THE Obama administration is taking aggressive measures to ensure that the drug violence in Mexico does not spill over more than it already has into this country. But a dispute between two federal agencies, if not remedied, will seriously hamper these efforts — and prevent thousands of experienced criminal investigators from doing their utmost to secure our borders.
Immigration and Customs Enforcement is the largest investigative arm of the Department of Homeland Security and, under current law, its agents can investigate any crime with a connection to the American border, from weapons trafficking to child pornography. Any crime, that is, except drug crimes. The ability to investigate such crimes, known as Title 21 authority, rests with the Drug Enforcement Administration, which is part of the Department of Justice.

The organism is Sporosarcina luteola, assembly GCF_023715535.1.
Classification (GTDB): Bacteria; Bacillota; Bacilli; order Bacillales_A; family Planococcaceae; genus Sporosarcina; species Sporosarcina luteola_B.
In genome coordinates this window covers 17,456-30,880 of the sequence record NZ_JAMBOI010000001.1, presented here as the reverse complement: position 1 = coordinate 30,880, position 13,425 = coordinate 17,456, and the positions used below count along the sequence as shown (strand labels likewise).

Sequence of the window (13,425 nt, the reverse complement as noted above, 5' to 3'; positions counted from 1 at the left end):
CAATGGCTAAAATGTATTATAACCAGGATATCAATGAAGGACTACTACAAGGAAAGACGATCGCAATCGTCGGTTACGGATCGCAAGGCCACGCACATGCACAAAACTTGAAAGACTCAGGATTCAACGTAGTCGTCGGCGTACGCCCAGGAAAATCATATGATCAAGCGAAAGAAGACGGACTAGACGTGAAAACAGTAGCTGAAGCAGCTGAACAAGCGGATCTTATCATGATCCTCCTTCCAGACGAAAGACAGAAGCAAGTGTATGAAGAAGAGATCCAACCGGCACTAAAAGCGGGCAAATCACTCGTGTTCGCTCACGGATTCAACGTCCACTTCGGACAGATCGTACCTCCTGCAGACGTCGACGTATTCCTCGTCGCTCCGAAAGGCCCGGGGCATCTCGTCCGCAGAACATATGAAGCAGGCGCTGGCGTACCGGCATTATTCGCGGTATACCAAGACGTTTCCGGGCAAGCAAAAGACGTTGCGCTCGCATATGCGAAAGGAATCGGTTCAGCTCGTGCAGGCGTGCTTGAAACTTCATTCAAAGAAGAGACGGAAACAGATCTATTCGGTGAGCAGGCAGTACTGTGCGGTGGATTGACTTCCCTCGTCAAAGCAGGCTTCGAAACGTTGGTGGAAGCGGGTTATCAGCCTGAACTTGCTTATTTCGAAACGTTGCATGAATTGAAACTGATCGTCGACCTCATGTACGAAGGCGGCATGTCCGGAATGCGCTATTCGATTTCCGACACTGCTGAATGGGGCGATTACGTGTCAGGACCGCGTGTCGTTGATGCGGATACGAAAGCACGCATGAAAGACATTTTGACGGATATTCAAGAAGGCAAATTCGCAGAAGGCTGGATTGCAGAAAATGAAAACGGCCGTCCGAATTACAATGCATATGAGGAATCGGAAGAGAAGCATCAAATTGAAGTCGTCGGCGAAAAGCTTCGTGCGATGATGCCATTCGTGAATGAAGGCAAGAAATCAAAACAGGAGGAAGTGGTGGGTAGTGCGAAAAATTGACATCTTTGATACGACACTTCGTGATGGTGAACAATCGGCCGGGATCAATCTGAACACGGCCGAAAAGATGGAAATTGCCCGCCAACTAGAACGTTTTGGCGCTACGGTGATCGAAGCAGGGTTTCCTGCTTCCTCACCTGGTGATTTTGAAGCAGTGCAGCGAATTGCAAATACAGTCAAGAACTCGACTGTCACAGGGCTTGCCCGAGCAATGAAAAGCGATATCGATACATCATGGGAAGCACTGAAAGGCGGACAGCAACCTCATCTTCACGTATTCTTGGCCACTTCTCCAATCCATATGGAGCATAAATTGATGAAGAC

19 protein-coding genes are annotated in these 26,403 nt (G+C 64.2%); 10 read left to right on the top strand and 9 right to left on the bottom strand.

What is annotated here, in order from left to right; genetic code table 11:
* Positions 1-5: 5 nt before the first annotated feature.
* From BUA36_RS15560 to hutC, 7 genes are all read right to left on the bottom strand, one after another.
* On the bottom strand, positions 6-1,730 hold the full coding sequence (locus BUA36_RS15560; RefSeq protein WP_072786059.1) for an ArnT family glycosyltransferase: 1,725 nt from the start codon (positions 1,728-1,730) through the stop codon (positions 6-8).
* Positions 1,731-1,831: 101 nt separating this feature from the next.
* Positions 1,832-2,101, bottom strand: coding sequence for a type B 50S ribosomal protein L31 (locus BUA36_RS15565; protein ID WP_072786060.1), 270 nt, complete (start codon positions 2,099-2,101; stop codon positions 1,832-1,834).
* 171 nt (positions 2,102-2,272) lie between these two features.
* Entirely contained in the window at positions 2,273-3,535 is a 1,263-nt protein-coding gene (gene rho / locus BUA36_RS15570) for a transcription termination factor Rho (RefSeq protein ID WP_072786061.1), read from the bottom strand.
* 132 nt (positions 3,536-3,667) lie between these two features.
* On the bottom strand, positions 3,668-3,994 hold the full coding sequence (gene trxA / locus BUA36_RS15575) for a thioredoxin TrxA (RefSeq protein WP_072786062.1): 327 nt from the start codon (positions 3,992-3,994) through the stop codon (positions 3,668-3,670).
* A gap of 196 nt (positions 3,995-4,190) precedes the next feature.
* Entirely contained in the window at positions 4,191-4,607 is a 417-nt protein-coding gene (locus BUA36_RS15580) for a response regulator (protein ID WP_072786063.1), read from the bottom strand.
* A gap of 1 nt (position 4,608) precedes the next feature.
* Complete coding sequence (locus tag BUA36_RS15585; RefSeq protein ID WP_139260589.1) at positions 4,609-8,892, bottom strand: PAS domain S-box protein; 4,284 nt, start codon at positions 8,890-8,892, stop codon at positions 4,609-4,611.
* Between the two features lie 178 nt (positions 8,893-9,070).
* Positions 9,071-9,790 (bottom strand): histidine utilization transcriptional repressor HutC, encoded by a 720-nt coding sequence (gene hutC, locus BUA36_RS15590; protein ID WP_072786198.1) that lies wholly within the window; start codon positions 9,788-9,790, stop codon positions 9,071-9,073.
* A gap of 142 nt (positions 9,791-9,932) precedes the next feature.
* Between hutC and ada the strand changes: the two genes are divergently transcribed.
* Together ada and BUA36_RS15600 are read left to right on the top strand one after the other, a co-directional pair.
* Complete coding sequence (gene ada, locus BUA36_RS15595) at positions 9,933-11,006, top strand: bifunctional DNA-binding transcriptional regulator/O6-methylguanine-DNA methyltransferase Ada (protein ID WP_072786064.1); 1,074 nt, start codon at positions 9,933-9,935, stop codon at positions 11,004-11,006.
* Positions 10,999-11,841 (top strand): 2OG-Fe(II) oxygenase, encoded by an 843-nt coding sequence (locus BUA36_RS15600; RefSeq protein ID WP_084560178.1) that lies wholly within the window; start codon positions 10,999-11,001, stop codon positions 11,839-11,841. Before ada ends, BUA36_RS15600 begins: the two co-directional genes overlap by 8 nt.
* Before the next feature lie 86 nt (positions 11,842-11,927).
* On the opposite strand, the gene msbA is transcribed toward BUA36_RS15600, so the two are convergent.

Despite numerous efforts by the two agencies to reconcile their differences, too much animosity exists for them to resolve this problem on their own. The best solution is for Janet Napolitano, the secretary of homeland security, and Eric Holder, the attorney general, to work out this dispute once and for all. While Ms. Napolitano recently told the Senate that she has begun discussions with the Justice Department, there is no indication that this issue will be resolved soon.